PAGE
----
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Feb. 25, 2015: We've scoured the Web to find the best and most compelling animal stories, videos and photos. And it's all right here.
We’re sure you remember seeing the tender photo of John Unger of Minnesota cradling his 19-year-old Shepherd mix, Schoep, in his arms in Lake Superior. Taken by photographer Hannah Stonehouse Hudson in the summer of 2012, the image touched hearts across the Internet as it went viral. The water would help the arthritic dog relax and fall asleep peacefully. Schoep passed away in July 2013 at the age of 20, and it’s taken Unger time to heal from losing his best friend. But on Tuesday, he shared big news with his Facebook followers. “I am whole again ... Ladies and Gentlemen — This Is BEAR!” he wrote with a photo of the 1-year-old Akita, Shepherd and Labrador mix he adopted from the Northwood's Humane Society in Hayward. Thousands of well wishes have poured in for Unger and Bear. — Read it at Minnesota’s Northland’s NewsCenter
Researchers from the Georgia Institute of Technology examined the eyes of 22 mammals using specimens at the American Museum of Natural History in New York. They found that eyelashes get predictably longer as the animal’s eyes get bigger. The animals averaged an eyelash length that was about a third of the width of their eye opening. "We found that there's a pretty good trend for how lashes change with eye width," said David Hu, a mechanical engineer at Georgia Tech. "That's quite striking because in the mammal-hair literature, you don't see many trends. Hair is usually a function of habitat, activity, things like that." Using mock human eyes and lashes, they found that lashes of the optimal length were best at preventing water evaporation due to wind. The findings were published in the Journal of the Royal Society Interface. — Read it at Live Science
A lawsuit filed in California this month by dog owner Frank Lucido alleges that thousands of dogs have gotten sick or died after eating Nestle Purina’s popular Beneful dry kibble. Lucido had three dogs who he said were eating Beneful exclusively when they all became ill, and one of them, an English Bulldog, died. The dogs were living in separate locations due to renovations at their home at the time. "The one constant they had was they were all eating the same dog food,” said Jeffrey B. Cereghino, a lawyer representing Lucido. The suit includes more than 3,000 similar complaints made online of dogs becoming ill and in some cases dying after eating the food. The lawsuit alleges toxins in Beneful are to blame. In a statement responding to the lawsuit, Purina said “there are no quality issues with Beneful … We believe the lawsuit is baseless, and we intend to vigorously defend ourselves and our brand." It continued, "Beneful had two previous class action suits filed in recent years with similar baseless allegations, and both were dismissed by the courts." — Read it at NBC News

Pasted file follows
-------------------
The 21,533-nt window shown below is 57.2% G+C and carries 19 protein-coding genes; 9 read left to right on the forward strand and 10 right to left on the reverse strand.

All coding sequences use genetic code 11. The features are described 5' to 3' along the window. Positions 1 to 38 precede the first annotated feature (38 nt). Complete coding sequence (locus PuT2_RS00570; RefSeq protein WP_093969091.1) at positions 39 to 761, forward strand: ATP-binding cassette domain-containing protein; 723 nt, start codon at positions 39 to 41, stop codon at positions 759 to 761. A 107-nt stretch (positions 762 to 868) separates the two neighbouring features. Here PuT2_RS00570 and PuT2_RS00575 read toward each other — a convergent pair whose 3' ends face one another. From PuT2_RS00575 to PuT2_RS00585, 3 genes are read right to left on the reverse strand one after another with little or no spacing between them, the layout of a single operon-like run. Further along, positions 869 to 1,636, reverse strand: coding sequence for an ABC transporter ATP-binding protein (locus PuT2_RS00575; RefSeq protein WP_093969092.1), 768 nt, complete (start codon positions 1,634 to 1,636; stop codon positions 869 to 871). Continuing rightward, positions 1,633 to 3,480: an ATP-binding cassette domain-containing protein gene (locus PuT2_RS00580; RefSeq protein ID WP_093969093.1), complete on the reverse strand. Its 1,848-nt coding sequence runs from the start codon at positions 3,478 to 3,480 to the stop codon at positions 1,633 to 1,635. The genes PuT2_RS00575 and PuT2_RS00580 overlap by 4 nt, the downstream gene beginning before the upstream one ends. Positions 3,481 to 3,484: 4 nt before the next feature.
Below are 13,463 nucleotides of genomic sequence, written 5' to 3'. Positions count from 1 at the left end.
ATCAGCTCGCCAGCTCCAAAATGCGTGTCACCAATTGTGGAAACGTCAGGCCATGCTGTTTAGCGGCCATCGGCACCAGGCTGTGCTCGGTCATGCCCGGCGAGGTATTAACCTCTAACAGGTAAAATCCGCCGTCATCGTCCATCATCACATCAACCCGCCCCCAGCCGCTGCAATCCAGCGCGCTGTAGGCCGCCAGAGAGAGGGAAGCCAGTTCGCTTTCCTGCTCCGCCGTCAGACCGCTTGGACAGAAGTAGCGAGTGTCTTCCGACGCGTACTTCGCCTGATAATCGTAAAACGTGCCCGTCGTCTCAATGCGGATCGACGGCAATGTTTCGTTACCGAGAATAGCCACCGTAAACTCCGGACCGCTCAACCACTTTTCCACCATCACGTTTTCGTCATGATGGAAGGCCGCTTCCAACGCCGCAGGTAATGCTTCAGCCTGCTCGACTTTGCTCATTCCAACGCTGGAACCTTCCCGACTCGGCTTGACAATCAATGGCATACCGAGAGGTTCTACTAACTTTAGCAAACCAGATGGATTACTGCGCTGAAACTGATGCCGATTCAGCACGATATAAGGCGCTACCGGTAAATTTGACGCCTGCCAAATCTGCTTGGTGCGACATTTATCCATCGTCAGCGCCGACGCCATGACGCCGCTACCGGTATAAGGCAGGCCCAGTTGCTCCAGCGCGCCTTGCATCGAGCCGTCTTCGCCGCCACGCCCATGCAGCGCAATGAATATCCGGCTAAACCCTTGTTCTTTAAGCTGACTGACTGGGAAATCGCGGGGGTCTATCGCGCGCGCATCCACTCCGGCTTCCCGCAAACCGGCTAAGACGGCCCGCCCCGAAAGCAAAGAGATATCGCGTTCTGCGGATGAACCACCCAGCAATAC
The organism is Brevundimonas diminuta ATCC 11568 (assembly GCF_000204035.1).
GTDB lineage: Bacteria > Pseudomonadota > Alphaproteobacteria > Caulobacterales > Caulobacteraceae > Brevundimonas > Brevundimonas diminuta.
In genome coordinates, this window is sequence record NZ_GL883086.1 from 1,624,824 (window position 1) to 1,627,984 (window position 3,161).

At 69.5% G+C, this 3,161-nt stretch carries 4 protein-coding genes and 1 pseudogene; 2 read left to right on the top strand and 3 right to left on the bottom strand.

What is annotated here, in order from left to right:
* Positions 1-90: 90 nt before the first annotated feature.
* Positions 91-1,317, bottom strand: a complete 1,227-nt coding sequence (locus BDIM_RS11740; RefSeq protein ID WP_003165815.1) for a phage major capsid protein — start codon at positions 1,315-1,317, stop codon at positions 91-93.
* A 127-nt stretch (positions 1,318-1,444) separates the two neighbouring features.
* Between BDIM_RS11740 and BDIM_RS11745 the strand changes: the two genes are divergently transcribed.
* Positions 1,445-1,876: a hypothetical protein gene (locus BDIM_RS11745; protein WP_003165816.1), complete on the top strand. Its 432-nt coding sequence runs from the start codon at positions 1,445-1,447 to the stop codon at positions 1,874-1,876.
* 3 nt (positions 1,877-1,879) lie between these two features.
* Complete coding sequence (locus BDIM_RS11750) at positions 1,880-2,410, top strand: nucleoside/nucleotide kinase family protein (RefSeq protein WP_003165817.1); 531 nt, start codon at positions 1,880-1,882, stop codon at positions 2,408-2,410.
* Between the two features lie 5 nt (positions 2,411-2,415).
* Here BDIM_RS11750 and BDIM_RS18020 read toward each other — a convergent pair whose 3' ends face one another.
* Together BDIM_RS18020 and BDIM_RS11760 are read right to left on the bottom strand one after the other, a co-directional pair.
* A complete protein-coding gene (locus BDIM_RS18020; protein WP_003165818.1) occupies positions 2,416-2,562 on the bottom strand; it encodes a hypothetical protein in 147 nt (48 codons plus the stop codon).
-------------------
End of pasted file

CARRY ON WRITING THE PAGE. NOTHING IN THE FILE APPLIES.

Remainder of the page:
A new study may finally exonerate rats from bringing the bubonic plague to Medieval Europe. Instead, researchers from the University of Oslo in Norway have implicated a more beloved rodent: the gerbil. Study co-author Nils Christian Stenseth says that if rats brought the plague to Europe and they’re still in Europe, then the plague should still be found in European cities — but it isn’t. "What we are suggesting is that it was gerbils in Central Asia and the bacterium in gerbils that eventually came to Europe," Stenseth says. They theorize that fleas carrying the plague jumped from dead gerbils to pack animals and human traders, who brought it to European cities. Still, experts say you don’t need to be concerned about domestic gerbils. "If you get your gerbil at a pet store ... you have nothing to worry about," said Ken Gage of the Centers for Disease Control and Prevention. The study was published in the Proceedings of the National Academy of Sciences. — Read it at NPR
Vine has an unusual job posting on its Web site. The video app platform owned by Twitter is looking for a dog to work in its New York office. The canine in this position would welcome employees to work and make sure they don’t work too hard. But not just any dog is qualified. According to the listing, applicants mush have a "computer science degree from an Ivy League school...[with] boundless enthusiasm for staring into the distance at absolutely nothing whatsoever." They also have to “smell OK” and “look into the camera on command.” The pay? “Up to six treats per day, with an annual bonus of one rawhide bone," said Vine spokesperson Carolyn Penner. — Read it at CNN Money
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